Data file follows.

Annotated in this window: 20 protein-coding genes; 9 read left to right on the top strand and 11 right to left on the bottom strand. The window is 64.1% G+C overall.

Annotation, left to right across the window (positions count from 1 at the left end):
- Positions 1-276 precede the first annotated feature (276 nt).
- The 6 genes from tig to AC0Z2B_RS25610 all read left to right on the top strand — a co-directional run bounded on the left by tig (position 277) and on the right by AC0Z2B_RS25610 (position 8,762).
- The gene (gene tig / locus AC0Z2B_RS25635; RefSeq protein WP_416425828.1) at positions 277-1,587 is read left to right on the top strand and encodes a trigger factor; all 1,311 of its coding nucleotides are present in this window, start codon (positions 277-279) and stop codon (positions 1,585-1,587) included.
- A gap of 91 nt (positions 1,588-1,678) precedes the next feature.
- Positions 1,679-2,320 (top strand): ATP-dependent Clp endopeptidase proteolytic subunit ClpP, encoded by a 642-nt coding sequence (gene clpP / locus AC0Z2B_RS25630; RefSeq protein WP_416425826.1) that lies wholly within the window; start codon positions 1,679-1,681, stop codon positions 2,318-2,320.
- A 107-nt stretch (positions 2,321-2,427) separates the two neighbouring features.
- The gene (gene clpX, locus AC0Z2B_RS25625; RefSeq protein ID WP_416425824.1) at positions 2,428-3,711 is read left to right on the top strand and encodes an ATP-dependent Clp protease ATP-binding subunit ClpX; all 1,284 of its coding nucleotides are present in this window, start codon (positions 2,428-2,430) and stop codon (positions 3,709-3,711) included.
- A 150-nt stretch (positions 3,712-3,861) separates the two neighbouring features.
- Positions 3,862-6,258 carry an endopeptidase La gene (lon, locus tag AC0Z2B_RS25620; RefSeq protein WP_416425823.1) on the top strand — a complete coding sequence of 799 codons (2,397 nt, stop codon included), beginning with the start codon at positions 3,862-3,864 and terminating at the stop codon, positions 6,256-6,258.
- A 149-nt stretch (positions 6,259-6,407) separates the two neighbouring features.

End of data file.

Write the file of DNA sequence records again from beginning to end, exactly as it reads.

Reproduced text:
Annotated in this window: 20 protein-coding genes; 9 read left to right on the top strand and 11 right to left on the bottom strand. The window is 64.1% G+C overall.

Annotation, left to right across the window (positions count from 1 at the left end):
- Positions 1-276 precede the first annotated feature (276 nt).
- The 6 genes from tig to AC0Z2B_RS25610 all read left to right on the top strand — a co-directional run bounded on the left by tig (position 277) and on the right by AC0Z2B_RS25610 (position 8,762).
- The gene (gene tig / locus AC0Z2B_RS25635; RefSeq protein WP_416425828.1) at positions 277-1,587 is read left to right on the top strand and encodes a trigger factor; all 1,311 of its coding nucleotides are present in this window, start codon (positions 277-279) and stop codon (positions 1,585-1,587) included.
- A gap of 91 nt (positions 1,588-1,678) precedes the next feature.
- Positions 1,679-2,320 (top strand): ATP-dependent Clp endopeptidase proteolytic subunit ClpP, encoded by a 642-nt coding sequence (gene clpP / locus AC0Z2B_RS25630; RefSeq protein WP_416425826.1) that lies wholly within the window; start codon positions 1,679-1,681, stop codon positions 2,318-2,320.
- A 107-nt stretch (positions 2,321-2,427) separates the two neighbouring features.
- The gene (gene clpX, locus AC0Z2B_RS25625; RefSeq protein ID WP_416425824.1) at positions 2,428-3,711 is read left to right on the top strand and encodes an ATP-dependent Clp protease ATP-binding subunit ClpX; all 1,284 of its coding nucleotides are present in this window, start codon (positions 2,428-2,430) and stop codon (positions 3,709-3,711) included.
- A 150-nt stretch (positions 3,712-3,861) separates the two neighbouring features.
- Positions 3,862-6,258 carry an endopeptidase La gene (lon, locus tag AC0Z2B_RS25620; RefSeq protein WP_416425823.1) on the top strand — a complete coding sequence of 799 codons (2,397 nt, stop codon included), beginning with the start codon at positions 3,862-3,864 and terminating at the stop codon, positions 6,256-6,258.
- A 149-nt stretch (positions 6,259-6,407) separates the two neighbouring features.